Your professional adviser will then take your shoebox (like the accountants of yore) and utilize the information you have provided both from the shoebox and during your discussions with him or her and synthesize this information in to a cogent two or three page narrative memorandum that will present to a prospective new law firm the data it requires to assess your candidacy and your fit with the law firm.  Copies of actual documents in your shoebox should not be delivered to anybody, except upon your prior consent.

In addition, your adviser will discuss with you his or her ideas about some firms that will meet your requirements, desires and needs. The experienced adviser will also discuss with you other issues of import concerning these firms.  He or she should be able to discuss on an intelligent and informed basis the culture of the law firm, the firm’s governance, its compensation system, its strengths and weaknesses, the process the law firm utilizes in assessing a lateral and the steps necessary to be taken before an offer is made and the firm’s strategic plans.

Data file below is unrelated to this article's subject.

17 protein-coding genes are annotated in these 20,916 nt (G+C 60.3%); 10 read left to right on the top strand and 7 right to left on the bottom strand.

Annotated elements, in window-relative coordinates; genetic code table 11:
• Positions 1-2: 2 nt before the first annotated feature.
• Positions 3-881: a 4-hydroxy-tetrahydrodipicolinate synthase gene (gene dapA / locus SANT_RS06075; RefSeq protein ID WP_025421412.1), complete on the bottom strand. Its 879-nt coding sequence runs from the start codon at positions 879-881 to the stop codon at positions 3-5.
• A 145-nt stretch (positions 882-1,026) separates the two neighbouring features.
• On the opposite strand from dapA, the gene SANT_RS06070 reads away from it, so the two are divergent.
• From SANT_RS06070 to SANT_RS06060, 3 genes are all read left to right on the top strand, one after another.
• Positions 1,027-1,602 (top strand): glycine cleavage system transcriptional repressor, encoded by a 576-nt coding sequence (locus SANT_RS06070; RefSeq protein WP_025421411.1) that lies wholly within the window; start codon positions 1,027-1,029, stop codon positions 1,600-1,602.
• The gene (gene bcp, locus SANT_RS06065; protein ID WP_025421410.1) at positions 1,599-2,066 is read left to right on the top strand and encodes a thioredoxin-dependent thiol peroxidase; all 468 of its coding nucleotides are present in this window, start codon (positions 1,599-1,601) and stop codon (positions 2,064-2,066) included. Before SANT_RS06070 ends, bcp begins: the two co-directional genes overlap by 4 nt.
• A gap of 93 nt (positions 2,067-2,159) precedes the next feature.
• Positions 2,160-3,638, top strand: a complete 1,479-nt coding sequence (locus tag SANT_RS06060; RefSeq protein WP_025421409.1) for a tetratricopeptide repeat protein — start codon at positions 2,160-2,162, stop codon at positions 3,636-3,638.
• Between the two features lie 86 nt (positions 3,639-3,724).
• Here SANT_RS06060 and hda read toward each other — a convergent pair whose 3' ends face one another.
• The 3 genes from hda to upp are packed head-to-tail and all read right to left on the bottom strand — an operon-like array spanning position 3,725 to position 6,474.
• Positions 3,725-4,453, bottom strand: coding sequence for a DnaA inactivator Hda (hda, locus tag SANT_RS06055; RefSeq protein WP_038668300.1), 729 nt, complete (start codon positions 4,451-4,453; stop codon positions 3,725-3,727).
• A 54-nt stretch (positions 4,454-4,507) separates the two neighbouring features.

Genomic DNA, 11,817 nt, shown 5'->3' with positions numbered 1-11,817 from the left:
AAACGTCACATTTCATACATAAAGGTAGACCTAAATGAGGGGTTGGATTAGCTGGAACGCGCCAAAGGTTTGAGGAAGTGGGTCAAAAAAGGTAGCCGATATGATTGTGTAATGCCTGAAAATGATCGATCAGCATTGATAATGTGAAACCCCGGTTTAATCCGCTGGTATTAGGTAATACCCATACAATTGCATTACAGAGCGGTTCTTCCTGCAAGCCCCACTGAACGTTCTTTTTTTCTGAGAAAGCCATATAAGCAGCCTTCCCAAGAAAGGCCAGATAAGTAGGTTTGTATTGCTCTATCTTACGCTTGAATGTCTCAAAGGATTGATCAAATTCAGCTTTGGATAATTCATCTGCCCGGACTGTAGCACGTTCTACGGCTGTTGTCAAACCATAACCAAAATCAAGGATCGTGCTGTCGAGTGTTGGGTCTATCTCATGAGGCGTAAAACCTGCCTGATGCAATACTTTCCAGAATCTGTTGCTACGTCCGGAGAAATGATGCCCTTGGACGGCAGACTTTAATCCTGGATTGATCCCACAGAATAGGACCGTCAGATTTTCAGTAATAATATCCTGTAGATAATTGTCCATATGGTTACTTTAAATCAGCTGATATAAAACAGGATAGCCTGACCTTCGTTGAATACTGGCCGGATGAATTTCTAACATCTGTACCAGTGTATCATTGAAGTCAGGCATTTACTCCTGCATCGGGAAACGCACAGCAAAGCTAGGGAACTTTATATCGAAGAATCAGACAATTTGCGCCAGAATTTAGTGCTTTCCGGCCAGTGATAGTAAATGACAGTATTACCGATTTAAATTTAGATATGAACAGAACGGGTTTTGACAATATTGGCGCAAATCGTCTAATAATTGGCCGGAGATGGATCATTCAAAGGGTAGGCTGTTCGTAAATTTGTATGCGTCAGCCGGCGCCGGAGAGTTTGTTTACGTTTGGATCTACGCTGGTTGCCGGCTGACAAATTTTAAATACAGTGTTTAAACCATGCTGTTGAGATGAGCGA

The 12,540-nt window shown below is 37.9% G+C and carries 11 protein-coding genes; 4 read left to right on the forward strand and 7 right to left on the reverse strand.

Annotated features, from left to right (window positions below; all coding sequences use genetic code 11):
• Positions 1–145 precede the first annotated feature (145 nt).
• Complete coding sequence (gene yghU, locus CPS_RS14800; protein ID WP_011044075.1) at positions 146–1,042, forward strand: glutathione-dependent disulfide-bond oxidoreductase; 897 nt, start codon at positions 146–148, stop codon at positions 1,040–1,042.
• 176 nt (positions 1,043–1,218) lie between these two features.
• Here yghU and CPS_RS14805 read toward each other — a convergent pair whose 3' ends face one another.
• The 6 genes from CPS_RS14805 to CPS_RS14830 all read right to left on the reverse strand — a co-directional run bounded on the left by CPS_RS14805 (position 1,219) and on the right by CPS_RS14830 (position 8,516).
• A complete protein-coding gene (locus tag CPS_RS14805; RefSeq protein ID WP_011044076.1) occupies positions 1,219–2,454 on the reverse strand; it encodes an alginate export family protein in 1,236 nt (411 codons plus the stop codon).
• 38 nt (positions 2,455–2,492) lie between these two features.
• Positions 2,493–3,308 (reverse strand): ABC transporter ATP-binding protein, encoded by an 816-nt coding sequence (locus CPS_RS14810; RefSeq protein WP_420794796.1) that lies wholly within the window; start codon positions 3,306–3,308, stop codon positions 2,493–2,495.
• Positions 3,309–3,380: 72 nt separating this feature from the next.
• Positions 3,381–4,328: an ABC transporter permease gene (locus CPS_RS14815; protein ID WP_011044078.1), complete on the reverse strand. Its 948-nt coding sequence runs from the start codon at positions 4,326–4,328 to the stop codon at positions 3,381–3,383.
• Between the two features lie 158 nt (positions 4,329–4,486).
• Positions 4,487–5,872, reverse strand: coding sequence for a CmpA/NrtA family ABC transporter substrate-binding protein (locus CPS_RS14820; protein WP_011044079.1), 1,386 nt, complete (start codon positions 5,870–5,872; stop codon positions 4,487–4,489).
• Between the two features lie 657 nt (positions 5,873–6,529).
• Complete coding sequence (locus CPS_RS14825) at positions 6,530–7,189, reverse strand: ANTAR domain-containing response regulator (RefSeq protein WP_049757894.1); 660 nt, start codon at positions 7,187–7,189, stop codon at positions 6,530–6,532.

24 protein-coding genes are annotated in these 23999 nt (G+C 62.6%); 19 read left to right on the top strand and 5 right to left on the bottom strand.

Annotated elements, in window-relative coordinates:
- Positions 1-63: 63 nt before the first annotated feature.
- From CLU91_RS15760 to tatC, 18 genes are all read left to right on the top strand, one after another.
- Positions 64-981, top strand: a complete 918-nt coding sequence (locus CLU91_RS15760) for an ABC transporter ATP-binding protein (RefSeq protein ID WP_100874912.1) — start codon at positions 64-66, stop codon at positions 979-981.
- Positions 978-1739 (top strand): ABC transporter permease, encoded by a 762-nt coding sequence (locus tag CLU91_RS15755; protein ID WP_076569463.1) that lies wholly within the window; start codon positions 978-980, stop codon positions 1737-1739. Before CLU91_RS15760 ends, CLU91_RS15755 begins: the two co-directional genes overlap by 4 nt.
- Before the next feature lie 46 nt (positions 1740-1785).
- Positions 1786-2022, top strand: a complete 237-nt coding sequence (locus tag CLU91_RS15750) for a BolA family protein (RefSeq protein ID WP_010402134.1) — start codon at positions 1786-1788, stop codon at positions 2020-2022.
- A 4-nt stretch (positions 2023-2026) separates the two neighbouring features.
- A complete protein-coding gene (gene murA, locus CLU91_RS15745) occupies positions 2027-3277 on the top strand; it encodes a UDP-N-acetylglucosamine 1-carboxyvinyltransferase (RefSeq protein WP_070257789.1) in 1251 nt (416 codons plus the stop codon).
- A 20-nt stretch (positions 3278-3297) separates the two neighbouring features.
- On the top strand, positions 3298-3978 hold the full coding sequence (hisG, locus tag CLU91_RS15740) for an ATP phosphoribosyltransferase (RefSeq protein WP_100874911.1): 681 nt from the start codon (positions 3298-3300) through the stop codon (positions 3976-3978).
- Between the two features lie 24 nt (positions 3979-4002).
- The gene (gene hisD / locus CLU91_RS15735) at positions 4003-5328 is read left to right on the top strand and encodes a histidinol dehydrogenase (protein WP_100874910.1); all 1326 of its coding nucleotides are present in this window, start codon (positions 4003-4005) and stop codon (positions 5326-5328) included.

Prior to any meetings you will have with a prospective law firm, he or she will also identify the lawyers you will be meeting with as well as the roles these lawyers play in the firm.

Finally, the professional adviser will also work with the candidate in completing law firm questionnaires and business plans, which are typically among the last steps necessary before a deal is struck. During that same time frame, the professional adviser will identify the materials that a candidate should review so that the candidate can simultaneously do his or her own due diligence and make an informed decision.

© Jerome Kowalski, January, 2011.  All rights reserved.


One Response

  1. […] discussed the due diligence essential for a law firm to identify a lateral partner as well as the due diligence in which a lateral candidate should conduct, given the likelihood of more lateral movement than in many years, there are some essential basic […]